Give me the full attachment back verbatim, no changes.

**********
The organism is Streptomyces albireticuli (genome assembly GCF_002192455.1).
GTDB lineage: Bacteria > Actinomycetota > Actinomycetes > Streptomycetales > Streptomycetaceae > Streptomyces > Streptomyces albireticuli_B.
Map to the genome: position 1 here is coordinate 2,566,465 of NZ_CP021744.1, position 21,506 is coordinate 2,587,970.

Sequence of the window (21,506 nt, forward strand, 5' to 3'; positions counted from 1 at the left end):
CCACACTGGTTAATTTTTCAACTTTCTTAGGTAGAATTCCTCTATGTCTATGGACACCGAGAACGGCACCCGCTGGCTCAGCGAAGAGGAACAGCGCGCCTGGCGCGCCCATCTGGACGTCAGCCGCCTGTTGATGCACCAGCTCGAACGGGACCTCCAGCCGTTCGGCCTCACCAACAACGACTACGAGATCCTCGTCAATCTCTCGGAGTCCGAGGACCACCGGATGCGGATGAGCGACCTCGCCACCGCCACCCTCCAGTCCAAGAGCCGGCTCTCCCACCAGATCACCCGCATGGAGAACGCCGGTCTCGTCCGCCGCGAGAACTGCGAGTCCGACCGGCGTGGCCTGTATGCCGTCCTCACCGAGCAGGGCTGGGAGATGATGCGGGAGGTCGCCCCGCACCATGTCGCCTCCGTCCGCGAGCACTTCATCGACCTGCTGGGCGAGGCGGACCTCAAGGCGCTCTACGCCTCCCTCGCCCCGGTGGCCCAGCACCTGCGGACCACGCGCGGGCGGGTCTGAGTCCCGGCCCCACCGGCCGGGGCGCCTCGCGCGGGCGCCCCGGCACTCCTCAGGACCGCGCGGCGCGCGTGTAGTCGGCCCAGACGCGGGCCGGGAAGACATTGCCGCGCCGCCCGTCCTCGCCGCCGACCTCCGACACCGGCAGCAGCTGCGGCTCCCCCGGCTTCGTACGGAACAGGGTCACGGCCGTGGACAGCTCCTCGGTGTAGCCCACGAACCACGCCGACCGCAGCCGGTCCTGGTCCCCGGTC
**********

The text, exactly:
The organism is Streptomyces albireticuli (genome assembly GCF_002192455.1).
GTDB lineage: Bacteria > Actinomycetota > Actinomycetes > Streptomycetales > Streptomycetaceae > Streptomyces > Streptomyces albireticuli_B.
Map to the genome: position 1 here is coordinate 2,566,465 of NZ_CP021744.1, position 21,506 is coordinate 2,587,970.

Sequence of the window (21,506 nt, forward strand, 5' to 3'; positions counted from 1 at the left end):
CCACACTGGTTAATTTTTCAACTTTCTTAGGTAGAATTCCTCTATGTCTATGGACACCGAGAACGGCACCCGCTGGCTCAGCGAAGAGGAACAGCGCGCCTGGCGCGCCCATCTGGACGTCAGCCGCCTGTTGATGCACCAGCTCGAACGGGACCTCCAGCCGTTCGGCCTCACCAACAACGACTACGAGATCCTCGTCAATCTCTCGGAGTCCGAGGACCACCGGATGCGGATGAGCGACCTCGCCACCGCCACCCTCCAGTCCAAGAGCCGGCTCTCCCACCAGATCACCCGCATGGAGAACGCCGGTCTCGTCCGCCGCGAGAACTGCGAGTCCGACCGGCGTGGCCTGTATGCCGTCCTCACCGAGCAGGGCTGGGAGATGATGCGGGAGGTCGCCCCGCACCATGTCGCCTCCGTCCGCGAGCACTTCATCGACCTGCTGGGCGAGGCGGACCTCAAGGCGCTCTACGCCTCCCTCGCCCCGGTGGCCCAGCACCTGCGGACCACGCGCGGGCGGGTCTGAGTCCCGGCCCCACCGGCCGGGGCGCCTCGCGCGGGCGCCCCGGCACTCCTCAGGACCGCGCGGCGCGCGTGTAGTCGGCCCAGACGCGGGCCGGGAAGACATTGCCGCGCCGCCCGTCCTCGCCGCCGACCTCCGACACCGGCAGCAGCTGCGGCTCCCCCGGCTTCGTACGGAACAGGGTCACGGCCGTGGACAGCTCCTCGGTGTAGCCCACGAACCACGCCGACCGCAGCCGGTCCTGGTCCCCGGTC